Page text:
Many policy-makers and observers consider the rigid and outmoded curricula as conditioned by the highly stable and ageing teaching force in the system. In Korea, all the teachers substantially have tenure, and the education sector has the least mobility. For the vocational high schools, the closed and unchanging teaching force has been, over a decade, the major obstacle to the desirable curricular change accommodating industrial demands. As a result, the drop-out rate in the vocational high schools continues to increase (Table 7). To a considerable extent, the same is true in higher education. Recently, it was observed that business services and communication offer rapidly growing jobs (C.W. Jang, 1999:45-56). For these expanding jobs, university students tend to enrol in training programmes off campus. Some universities are trying to bring these programmes for on-campus delivery. However most institutions are still inactive and very slow in curricular change.

Table 7. Drop-outs in high schools (per cent)

Drop-outs

1980

1990

1995

1997

Total

2.5

2.4

2.5

2.5

General high schools

2.1

1.9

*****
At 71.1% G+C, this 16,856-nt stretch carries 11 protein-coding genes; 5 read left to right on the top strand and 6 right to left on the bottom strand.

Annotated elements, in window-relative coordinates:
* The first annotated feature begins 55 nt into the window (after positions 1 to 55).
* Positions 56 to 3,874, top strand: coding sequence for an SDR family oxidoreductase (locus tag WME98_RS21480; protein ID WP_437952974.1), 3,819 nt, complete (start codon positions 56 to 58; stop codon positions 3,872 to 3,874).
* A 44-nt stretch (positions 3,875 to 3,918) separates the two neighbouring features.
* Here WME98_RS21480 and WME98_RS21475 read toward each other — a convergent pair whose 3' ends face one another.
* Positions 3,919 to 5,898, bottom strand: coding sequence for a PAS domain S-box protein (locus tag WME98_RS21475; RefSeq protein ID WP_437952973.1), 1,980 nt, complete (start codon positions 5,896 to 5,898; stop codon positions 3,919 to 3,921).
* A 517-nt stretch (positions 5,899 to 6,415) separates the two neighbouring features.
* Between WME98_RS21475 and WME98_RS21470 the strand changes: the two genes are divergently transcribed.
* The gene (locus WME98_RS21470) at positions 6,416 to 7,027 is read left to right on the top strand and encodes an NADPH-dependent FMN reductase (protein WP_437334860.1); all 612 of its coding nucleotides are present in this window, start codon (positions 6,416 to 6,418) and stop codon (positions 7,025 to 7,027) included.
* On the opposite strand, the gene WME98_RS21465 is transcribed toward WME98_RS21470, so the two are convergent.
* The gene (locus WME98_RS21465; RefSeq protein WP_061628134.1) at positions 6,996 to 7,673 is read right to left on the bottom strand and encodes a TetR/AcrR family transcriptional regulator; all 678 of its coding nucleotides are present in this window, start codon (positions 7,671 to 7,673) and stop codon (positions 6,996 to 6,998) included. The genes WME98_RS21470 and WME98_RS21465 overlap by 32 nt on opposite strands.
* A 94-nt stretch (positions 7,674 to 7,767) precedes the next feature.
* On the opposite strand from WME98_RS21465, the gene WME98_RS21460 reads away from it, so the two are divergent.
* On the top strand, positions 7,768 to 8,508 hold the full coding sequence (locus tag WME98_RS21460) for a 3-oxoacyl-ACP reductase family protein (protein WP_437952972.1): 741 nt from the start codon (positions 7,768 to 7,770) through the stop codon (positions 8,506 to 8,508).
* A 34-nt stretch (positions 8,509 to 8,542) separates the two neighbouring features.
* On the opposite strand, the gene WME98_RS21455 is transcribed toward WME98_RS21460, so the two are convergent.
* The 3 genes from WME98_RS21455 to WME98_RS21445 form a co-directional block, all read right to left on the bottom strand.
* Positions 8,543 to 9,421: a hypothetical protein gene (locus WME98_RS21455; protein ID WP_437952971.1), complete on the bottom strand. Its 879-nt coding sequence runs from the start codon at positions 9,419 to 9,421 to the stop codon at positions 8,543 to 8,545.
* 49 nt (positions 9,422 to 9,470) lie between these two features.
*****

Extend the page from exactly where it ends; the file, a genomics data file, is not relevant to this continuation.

1.4

1.2

Vocational high schools

3.1

3.2

4.0

4.2

Source: Ministry of Education, Korea.

Amid the rising higher educational aspirations of the people, the government, in 1990, legislated a law obligating local authorities to increase enrolment of vocational high schools equal to that of academically oriented institutions. This legislative measure halted the slow decline of enrolment figures in vocational high schools. Strong emphasis was placed upon this policy, supplying a workforce from vocational high schools to manufacturing industries, which had already begun to lose competitiveness. As a result, during the first half of the 1990s, vocational high school enrolment figures increased from 35.5 per cent in 1990 to 42.2 per cent in 1995.